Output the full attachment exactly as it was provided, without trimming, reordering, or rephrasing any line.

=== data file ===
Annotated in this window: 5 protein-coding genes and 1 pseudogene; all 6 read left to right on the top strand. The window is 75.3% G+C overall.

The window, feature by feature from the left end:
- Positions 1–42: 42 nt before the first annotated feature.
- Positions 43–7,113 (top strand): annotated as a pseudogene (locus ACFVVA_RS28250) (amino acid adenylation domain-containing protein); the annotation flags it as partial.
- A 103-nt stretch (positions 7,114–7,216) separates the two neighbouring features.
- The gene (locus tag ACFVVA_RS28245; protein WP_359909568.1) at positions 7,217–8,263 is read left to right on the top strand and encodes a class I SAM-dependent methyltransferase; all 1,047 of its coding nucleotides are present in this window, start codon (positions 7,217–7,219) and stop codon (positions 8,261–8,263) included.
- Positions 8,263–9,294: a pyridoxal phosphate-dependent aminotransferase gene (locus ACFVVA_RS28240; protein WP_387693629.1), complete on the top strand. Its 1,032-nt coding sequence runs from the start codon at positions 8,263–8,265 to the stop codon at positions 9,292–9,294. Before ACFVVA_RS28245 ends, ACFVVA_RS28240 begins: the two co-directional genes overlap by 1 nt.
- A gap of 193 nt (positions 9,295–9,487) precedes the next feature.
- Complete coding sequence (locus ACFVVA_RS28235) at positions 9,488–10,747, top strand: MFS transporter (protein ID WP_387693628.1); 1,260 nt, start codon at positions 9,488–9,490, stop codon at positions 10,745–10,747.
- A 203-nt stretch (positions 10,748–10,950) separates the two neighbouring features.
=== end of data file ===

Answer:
Annotated in this window: 5 protein-coding genes and 1 pseudogene; all 6 read left to right on the top strand. The window is 75.3% G+C overall.

The window, feature by feature from the left end:
- Positions 1–42: 42 nt before the first annotated feature.
- Positions 43–7,113 (top strand): annotated as a pseudogene (locus ACFVVA_RS28250) (amino acid adenylation domain-containing protein); the annotation flags it as partial.
- A 103-nt stretch (positions 7,114–7,216) separates the two neighbouring features.
- The gene (locus tag ACFVVA_RS28245; protein WP_359909568.1) at positions 7,217–8,263 is read left to right on the top strand and encodes a class I SAM-dependent methyltransferase; all 1,047 of its coding nucleotides are present in this window, start codon (positions 7,217–7,219) and stop codon (positions 8,261–8,263) included.
- Positions 8,263–9,294: a pyridoxal phosphate-dependent aminotransferase gene (locus ACFVVA_RS28240; protein WP_387693629.1), complete on the top strand. Its 1,032-nt coding sequence runs from the start codon at positions 8,263–8,265 to the stop codon at positions 9,292–9,294. Before ACFVVA_RS28245 ends, ACFVVA_RS28240 begins: the two co-directional genes overlap by 1 nt.
- A gap of 193 nt (positions 9,295–9,487) precedes the next feature.
- Complete coding sequence (locus ACFVVA_RS28235) at positions 9,488–10,747, top strand: MFS transporter (protein ID WP_387693628.1); 1,260 nt, start codon at positions 9,488–9,490, stop codon at positions 10,745–10,747.
- A 203-nt stretch (positions 10,748–10,950) separates the two neighbouring features.